BRATISLAVA, March 30, 2019 (BSS/AFP) – Slovaks vote for a new president on
Saturday with the odds-on-favourite an outsider whose anti-corruption stance
has resonated with voters, still reeling from the fallout from an
investigative journalist’s murder.
An environmental lawyer with no experience in political office, Zuzana
Caputova could become the EU and eurozone member’s first female president.
Her rival in the run-off election is the ruling party’s candidate, EU energy
commissioner and career diplomat Maros Sefcovic.
Two recent opinion polls give at least 60 percent of the vote to Caputova,
who ran on a slogan of “Stand up to evil”, telling AFP that “People are
calling for change” in the central European country of 5.4 million.
She was among tens of thousands of anti-government protesters who rallied
last year after journalist Jan Kuciak and his fiancee were gunned down as he
was preparing to publish a story on alleged ties between Slovak politicians
and the Italian mafia.
Then prime minister Robert Fico was forced to resign but remains the
leader of the populist-left Smer-SD party and is a close ally of the current
Five people have been charged in the Kuciak case, including a millionaire
businessman with alleged ties to Smer-SD who is suspected of having ordered
The European Parliament urged Slovakia on Thursday to continue to
investigate, “including any possible political links to the crimes.”
MEPs voiced “concern about the allegations of corruption, conflicts of
interest, impunity and revolving doors in Slovakia’s circles of power.”
The Smer-SD has backed Sefcovic, support that appears not to have served
him well, as the 52-year-old took just 19 percent of the vote in the first
round of the election compared with Caputova’s 40 percent.
The slain journalist’s brother is among voters who have ruled out Sefcovic
because of his ties to the political establishment.
“I will not vote for someone supported by oligarchs and their people who
have deprived me of my brother and sister-in-law,” Jozef Kuciak wrote on his
Facebook page earlier this week.
“I will definitely vote for Ms. Caputova.”
– Pro-democracy, pro-Europe –
Analysts compare the 45-year-old divorced mother of two to French
President Emmanuel Macron, an outsider who swept to power in 2017 on a
“A similar story unfolded during the last presidential election in France,
where the representative of the new political trend and a new political
movement prevailed,” analyst Aneta Vilagi told AFP.
But fellow analyst Juraj Marusiak cautioned that the comparison also came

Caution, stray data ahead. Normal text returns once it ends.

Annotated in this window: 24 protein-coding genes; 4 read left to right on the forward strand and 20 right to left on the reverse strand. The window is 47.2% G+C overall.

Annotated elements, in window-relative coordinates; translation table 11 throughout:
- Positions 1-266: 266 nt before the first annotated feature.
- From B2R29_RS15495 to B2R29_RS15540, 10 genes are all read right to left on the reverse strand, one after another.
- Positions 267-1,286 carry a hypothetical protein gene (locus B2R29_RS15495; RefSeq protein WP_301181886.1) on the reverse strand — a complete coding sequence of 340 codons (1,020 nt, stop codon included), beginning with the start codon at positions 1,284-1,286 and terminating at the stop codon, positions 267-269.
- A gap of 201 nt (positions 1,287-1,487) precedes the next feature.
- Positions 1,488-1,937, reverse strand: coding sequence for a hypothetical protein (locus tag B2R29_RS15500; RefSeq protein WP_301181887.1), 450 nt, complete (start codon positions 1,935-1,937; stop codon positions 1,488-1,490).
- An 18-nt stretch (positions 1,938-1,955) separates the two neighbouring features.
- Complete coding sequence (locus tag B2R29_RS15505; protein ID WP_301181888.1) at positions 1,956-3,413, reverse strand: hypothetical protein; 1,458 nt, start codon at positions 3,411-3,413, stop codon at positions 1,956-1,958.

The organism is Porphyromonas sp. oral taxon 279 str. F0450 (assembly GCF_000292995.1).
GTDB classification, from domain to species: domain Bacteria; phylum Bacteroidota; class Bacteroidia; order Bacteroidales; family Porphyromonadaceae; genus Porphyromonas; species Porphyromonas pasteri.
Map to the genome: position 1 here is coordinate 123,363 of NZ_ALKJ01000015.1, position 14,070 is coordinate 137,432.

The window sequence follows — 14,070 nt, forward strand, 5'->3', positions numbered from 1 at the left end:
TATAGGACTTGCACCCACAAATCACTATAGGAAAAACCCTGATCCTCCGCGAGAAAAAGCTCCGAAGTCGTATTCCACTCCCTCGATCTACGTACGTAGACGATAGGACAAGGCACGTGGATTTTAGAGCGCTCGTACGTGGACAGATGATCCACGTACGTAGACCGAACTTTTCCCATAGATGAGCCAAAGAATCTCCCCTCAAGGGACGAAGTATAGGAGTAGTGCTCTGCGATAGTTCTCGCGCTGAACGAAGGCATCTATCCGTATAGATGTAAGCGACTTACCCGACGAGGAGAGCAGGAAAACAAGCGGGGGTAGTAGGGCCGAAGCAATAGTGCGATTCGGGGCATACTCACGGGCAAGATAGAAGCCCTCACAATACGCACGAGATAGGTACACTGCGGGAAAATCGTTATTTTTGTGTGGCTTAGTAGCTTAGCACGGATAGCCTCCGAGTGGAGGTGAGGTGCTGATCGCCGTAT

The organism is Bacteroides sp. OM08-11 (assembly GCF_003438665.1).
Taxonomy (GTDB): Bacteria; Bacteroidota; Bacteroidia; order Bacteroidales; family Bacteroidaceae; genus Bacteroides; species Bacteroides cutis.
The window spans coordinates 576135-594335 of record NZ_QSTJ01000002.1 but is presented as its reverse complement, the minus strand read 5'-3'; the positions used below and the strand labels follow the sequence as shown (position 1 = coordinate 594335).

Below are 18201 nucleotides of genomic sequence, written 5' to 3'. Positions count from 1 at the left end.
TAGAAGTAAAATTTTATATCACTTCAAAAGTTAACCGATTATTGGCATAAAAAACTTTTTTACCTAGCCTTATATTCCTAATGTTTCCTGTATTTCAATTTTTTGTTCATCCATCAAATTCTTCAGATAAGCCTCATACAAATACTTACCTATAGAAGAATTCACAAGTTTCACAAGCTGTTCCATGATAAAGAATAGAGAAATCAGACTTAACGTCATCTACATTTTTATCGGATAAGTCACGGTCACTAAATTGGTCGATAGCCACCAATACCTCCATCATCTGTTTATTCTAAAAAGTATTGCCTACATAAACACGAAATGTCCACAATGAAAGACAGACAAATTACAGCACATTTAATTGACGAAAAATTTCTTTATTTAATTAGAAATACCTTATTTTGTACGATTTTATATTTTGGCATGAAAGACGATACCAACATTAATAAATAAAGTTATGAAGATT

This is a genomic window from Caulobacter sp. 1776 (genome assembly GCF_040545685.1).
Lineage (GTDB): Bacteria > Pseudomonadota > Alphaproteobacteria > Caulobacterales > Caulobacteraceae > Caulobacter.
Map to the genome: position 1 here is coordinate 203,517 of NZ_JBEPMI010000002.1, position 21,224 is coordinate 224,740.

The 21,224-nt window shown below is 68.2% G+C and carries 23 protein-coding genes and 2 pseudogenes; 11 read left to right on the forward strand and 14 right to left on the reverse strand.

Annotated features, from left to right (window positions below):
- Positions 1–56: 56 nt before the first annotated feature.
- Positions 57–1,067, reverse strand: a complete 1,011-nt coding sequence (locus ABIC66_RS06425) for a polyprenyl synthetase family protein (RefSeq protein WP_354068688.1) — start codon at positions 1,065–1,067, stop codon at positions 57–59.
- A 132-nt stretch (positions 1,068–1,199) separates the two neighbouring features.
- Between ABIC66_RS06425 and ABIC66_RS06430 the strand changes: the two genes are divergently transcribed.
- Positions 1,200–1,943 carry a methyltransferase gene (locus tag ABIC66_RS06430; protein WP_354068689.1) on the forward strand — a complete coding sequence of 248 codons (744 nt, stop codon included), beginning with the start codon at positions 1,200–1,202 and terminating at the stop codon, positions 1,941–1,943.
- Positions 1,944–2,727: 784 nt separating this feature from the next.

with a darker side as “Caputova, like Macron, is a symbol of a very hazily
“Their programmes were formulated within vague contours, so they can also
bring great disappointment,” he said.
Caputova’s campaign promises include environmental protection, better care
for the elderly and justice for all.
“I intend to actively initiate systematic changes that would deprive
prosecutors and the police of political influence,” Caputova told AFP.
Sefcovic for his part has promised greater social benefits for seniors and
young families, a stronger industrial policy and a revitalisation of the
country’s agricultural sector.
Outgoing President Andrej Kiska said he was pleased that “two democratic
and pro-European candidates have advanced to the run-off.”
“Believe me, this is something that many countries envy us for,” he added
in a televised address Wednesday.
Kiska has endorsed Caputova, while Prime Minister Peter Pellegrini implied
support for Sefcovic by calling for “an experienced president”.
– What the people want –
Teacher Edita Sladkova is backing Sefcovic for his know-how and work
“Sefcovic is an educated man, fluent in three foreign languages. He is
broad-minded and erudite in all areas and a real diplomat,” the Bratislava
resident told AFP.
Pensioner Anna Kutisova is also on team Sefcovic.
“My heart tells me he is a good man and would be a good president. So he
has my full confidence,” said the 78-year-old from the western city of Nitra.
Gynaecologist Michal Lunicek however says “Sefcovic is linked to a party
that is absolutely unacceptable for me.”
“There are problems with the police and rule of law in the country. That
is what the next president will have to tackle,” the 52-year-old told AFP.
Caputova would also “have to fight Fico and this mafia,” added fellow
supporter Miroslava Slivkova, a resident of the central village of Hronska
Though the office is largely ceremonial, the president ratifies
international treaties, appoints top judges and is commander-in-chief of the
armed forces. The head of state can also veto laws passed by parliament.
Polling stations open at 0600 GMT and close at 2100 GMT. Provisional
results are expected around midnight.
The new president will be sworn in on June 15.